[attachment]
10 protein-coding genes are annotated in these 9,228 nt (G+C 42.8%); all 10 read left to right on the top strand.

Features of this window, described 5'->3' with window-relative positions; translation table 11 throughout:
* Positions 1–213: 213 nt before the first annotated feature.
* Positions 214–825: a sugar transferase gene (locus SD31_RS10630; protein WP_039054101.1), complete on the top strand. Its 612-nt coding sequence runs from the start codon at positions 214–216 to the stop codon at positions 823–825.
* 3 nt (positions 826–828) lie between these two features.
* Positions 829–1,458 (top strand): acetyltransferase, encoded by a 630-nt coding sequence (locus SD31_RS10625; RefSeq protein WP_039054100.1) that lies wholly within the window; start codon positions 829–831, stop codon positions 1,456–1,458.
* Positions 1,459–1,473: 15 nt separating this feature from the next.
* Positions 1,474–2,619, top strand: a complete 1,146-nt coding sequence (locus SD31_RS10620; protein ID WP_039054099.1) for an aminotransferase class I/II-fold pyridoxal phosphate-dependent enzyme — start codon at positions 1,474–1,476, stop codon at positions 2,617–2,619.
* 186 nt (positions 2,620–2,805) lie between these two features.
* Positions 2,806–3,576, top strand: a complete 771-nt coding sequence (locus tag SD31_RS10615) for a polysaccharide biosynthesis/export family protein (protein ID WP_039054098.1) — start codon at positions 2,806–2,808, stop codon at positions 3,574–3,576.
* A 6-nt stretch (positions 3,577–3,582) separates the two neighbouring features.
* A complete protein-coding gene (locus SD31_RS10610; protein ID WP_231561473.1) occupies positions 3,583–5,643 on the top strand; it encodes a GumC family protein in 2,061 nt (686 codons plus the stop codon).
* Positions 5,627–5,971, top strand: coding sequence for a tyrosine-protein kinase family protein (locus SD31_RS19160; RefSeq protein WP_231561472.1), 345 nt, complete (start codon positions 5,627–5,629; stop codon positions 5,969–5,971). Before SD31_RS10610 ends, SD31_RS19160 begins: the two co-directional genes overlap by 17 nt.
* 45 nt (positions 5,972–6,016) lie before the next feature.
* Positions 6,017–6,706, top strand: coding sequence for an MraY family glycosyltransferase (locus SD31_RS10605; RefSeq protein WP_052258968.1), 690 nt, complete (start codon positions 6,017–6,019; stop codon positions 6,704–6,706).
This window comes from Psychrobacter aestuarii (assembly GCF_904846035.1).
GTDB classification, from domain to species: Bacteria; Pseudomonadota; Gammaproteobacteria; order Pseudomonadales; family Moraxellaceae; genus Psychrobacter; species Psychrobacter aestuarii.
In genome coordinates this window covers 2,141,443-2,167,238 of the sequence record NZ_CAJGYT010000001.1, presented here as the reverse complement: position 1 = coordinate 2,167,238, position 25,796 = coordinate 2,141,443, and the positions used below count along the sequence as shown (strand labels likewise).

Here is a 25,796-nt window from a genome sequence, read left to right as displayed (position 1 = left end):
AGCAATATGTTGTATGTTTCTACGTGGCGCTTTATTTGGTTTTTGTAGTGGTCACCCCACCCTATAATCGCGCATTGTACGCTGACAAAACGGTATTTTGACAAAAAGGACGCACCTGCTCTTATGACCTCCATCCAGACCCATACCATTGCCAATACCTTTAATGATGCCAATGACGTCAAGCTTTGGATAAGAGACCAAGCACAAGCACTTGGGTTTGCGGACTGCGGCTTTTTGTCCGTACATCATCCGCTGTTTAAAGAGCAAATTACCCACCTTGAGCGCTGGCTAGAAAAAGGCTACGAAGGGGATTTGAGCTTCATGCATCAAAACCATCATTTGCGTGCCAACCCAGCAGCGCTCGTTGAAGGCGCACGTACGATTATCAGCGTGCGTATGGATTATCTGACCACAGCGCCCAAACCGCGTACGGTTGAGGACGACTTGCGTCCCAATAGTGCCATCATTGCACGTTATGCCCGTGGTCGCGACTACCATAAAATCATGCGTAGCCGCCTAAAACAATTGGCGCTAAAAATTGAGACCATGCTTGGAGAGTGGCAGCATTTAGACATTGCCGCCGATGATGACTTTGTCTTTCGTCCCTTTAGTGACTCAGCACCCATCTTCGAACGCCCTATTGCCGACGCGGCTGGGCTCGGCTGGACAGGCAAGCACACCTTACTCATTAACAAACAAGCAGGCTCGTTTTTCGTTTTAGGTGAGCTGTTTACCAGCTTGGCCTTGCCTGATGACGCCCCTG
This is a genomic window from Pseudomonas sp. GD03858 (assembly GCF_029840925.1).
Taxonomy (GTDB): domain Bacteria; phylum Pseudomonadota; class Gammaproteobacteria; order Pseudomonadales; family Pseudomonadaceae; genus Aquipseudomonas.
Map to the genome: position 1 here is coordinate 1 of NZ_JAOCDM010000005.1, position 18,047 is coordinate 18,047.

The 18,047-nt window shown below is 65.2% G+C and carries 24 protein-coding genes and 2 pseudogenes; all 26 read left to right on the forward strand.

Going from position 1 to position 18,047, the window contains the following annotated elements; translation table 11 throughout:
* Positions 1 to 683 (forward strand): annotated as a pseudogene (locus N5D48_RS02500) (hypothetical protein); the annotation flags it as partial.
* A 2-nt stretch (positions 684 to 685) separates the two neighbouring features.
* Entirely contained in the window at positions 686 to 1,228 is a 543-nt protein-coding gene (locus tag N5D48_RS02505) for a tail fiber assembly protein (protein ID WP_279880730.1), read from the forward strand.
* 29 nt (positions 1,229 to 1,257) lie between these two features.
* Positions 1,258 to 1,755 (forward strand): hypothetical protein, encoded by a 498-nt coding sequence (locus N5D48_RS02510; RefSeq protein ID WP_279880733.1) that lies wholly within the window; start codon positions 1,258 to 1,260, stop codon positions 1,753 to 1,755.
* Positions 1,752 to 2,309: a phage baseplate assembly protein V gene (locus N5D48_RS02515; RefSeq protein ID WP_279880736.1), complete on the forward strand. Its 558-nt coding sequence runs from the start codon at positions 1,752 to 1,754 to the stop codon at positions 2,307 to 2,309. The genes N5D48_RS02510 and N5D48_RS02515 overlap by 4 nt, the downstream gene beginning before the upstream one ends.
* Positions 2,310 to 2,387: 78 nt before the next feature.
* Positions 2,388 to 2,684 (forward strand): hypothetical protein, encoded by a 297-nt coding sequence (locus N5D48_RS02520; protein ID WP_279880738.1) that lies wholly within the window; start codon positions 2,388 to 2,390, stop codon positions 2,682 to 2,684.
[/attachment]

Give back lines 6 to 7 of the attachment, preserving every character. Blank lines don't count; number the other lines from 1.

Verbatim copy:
* Positions 829–1,458 (top strand): acetyltransferase, encoded by a 630-nt coding sequence (locus SD31_RS10625; RefSeq protein WP_039054100.1) that lies wholly within the window; start codon positions 829–831, stop codon positions 1,456–1,458.
* Positions 1,459–1,473: 15 nt separating this feature from the next.